Legal Protections and External Remedies

In addition to the internal process set forth in this policy, aggrieved parties may pursue legal remedies with appropriate governmental entities.

New York State Division of Human Rights (DHR) - Article 15 of the New York State Executive Law is known as the New York Human Rights Law.  It protects all employees, whether paid or unpaid, and non-employees regardless of immigrant status.  A complaint alleging a violation of the Human Rights Law may be filed with either the DHR or in New York State Supreme Court.  Contact DHR at (888) 392-3644 or visit the DHR website at: dhr.ny.gov.

United States Equal Employment Opportunity Commission (EEOC) - The EEOC enforces federal anti-discrimination laws, including Title VII of the Civil Rights Act of 1964, which prohibits sexual harassment.  An employee can file a charge alleging discrimination with the EEOC.  Contact EEOC at 1-(800)-669-4000 or visit the EEOC website at:  www.eeoc.gov.

Many localities enforce laws protecting individuals from sexual harassment and discrimination.  An individual should contact the county, city or town in which they live to find out if such a law exists. You may contact the Westchester County Human Rights Commission at https://humanrights.westchestergov.com.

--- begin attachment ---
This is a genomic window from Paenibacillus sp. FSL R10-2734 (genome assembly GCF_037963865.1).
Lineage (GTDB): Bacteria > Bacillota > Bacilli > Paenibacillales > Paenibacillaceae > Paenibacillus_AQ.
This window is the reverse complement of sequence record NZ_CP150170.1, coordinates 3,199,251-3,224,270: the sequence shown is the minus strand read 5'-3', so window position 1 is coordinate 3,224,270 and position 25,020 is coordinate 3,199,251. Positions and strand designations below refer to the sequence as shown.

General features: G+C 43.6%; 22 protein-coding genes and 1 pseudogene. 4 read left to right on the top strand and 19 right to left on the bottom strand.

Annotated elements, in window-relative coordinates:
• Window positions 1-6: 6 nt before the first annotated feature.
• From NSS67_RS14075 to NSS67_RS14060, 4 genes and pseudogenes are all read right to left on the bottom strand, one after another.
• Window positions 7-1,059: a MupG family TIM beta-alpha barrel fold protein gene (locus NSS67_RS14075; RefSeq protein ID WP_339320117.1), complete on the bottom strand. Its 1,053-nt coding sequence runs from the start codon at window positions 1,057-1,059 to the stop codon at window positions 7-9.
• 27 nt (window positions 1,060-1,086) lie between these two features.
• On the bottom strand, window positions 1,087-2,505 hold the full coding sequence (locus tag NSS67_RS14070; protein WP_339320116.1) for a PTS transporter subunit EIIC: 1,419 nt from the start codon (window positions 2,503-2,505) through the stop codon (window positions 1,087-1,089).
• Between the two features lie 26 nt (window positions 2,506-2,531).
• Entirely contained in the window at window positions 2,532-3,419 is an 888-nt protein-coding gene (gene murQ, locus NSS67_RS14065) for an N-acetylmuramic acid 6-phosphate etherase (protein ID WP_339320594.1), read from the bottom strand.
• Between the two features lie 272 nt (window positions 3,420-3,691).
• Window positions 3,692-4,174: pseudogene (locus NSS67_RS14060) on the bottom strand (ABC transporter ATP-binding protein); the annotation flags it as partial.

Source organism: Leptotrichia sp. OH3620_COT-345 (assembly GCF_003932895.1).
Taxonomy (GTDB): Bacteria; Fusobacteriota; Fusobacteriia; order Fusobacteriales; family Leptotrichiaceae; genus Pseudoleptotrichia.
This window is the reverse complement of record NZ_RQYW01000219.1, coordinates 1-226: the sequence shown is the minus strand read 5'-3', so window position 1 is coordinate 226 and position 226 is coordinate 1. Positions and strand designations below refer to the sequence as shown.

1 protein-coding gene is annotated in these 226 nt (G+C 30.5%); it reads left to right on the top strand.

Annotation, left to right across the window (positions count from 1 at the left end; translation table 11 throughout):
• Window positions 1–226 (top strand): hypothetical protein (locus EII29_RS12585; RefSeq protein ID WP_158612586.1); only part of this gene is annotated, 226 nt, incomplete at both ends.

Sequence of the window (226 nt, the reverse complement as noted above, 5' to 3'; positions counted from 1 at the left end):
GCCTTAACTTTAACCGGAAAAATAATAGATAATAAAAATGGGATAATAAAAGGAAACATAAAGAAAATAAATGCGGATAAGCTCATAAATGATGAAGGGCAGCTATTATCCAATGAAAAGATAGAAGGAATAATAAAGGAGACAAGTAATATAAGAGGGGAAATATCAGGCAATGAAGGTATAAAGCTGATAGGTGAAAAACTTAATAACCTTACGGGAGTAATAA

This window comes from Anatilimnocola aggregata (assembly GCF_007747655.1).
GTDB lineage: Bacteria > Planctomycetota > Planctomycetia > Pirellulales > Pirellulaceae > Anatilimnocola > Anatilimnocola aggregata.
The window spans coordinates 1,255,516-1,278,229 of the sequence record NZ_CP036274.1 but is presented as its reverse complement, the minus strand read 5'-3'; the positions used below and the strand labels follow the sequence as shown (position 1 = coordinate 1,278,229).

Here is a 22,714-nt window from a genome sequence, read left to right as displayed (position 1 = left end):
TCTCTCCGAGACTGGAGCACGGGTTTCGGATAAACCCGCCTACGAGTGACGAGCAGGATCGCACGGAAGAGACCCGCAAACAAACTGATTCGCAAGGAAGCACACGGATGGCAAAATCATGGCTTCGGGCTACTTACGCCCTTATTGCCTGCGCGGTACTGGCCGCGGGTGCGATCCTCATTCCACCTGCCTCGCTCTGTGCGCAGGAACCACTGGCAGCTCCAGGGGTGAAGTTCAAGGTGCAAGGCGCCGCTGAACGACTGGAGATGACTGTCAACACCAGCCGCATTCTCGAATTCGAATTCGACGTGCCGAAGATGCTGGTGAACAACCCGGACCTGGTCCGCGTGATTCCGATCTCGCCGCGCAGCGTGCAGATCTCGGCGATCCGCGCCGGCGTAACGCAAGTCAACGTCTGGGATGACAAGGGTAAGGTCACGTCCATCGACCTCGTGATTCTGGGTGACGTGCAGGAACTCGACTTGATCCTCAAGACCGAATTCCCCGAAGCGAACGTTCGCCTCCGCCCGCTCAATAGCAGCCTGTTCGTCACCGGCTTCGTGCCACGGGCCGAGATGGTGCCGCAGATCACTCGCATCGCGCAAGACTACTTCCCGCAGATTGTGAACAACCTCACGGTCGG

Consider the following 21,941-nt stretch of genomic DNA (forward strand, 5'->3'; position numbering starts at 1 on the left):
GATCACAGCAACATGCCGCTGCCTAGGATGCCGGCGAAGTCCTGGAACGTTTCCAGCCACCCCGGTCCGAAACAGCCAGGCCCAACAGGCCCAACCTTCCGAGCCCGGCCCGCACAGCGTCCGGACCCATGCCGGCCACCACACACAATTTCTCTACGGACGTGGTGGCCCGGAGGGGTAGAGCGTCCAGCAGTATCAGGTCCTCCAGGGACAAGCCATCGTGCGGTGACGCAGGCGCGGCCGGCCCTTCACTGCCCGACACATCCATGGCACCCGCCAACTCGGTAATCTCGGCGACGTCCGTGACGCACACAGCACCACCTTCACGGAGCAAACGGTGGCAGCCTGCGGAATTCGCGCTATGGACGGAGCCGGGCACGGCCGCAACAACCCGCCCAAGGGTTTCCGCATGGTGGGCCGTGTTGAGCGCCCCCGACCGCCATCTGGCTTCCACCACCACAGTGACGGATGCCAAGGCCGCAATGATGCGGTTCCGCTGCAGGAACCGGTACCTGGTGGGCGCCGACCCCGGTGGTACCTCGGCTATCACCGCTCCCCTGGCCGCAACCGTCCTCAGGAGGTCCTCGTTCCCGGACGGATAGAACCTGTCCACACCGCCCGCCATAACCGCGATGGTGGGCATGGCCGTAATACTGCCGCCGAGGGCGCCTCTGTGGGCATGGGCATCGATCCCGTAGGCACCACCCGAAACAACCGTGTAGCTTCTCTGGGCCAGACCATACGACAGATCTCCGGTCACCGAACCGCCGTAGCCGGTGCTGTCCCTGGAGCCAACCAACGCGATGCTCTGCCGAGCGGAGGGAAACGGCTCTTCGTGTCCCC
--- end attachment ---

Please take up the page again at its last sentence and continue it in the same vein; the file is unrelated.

If the harassment involves physical touching, coerced physical confinement or coerced sex acts, the conduct may constitute a crime.  Contact the local police department.

Nondisclosure Agreements

The District may include a nondisclosure agreement (to not disclose the underlying facts and circumstances of a sexual harassment complaint) in any sexual harassment settlement agreement or resolution only if it is the complainant’s preference.  Any such nondisclosure agreement shall be provided to all parties.  Complainants shall have 21 days to consider any such nondisclosure provision before it is signed by all parties, and shall have seven days to revoke the agreement after signing.  Nondisclosure agreements shall only become effective after this seven-day period.

Binding Arbitration

No district contract or collective bargaining agreement may include a binding arbitration clause for sexual harassment requiring arbitration before bringing the matter to court.

Access to this Policy

This policy and its procedures for investigating sexual harassment complaints shall be included in employee handbooks, if any, and available on the District’s website and/or electronically/digitally accessible to all officers, supervisory personnel, employees, contractors and volunteers of the District.  A poster summarizing the policy shall also be posted in a prominent location at each school. This policy shall also be disseminated to new employees before they start their job and reviewed during staff orientations, mailings and upon receipt of complaints.